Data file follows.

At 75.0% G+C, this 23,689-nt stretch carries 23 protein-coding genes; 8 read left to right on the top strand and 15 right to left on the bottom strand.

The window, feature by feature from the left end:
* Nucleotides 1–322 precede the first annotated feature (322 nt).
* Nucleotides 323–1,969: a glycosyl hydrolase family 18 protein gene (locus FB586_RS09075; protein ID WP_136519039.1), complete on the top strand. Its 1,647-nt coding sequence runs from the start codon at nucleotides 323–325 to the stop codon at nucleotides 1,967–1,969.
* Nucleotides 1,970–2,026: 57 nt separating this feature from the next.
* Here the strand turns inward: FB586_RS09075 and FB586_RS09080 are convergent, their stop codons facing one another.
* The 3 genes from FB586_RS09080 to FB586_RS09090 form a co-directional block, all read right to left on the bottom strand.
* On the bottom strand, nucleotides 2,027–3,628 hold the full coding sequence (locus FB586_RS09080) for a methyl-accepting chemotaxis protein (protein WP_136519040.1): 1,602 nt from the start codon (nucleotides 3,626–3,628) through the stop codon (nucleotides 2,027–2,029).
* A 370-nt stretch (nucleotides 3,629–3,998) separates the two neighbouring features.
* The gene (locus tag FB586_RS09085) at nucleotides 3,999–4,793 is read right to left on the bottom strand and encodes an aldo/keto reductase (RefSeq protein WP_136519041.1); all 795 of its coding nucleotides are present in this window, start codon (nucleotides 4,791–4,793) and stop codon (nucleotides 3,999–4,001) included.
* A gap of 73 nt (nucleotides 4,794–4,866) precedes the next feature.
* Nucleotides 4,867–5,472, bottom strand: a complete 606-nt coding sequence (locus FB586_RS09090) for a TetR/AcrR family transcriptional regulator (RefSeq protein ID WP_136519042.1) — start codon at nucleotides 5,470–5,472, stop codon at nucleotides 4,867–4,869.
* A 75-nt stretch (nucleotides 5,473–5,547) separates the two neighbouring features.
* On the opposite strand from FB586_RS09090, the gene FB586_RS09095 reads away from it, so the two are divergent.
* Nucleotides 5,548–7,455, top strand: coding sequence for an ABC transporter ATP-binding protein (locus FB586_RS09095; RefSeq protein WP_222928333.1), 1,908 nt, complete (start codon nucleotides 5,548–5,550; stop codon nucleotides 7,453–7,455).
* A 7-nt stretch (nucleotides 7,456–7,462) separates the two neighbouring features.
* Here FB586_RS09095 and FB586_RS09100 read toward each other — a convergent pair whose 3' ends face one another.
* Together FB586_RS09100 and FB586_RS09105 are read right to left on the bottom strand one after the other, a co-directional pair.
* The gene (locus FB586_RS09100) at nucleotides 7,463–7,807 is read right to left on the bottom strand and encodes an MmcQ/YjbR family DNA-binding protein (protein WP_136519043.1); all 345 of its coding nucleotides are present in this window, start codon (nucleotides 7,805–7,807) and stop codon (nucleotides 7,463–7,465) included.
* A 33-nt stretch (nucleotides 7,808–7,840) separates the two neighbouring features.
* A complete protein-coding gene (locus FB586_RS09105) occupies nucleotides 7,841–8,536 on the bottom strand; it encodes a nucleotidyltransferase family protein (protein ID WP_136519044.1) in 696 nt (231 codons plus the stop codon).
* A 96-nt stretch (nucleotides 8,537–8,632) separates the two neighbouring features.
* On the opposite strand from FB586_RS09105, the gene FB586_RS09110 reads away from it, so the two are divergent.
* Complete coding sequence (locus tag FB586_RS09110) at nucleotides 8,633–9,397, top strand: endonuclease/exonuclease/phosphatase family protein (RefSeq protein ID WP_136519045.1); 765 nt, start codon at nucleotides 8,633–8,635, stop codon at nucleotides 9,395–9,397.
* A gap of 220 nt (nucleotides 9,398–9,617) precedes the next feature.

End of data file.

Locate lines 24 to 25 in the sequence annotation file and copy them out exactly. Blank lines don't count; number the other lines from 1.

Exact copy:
* Complete coding sequence (locus tag FB586_RS09110) at nucleotides 8,633–9,397, top strand: endonuclease/exonuclease/phosphatase family protein (RefSeq protein ID WP_136519045.1); 765 nt, start codon at nucleotides 8,633–8,635, stop codon at nucleotides 9,395–9,397.
* A gap of 220 nt (nucleotides 9,398–9,617) precedes the next feature.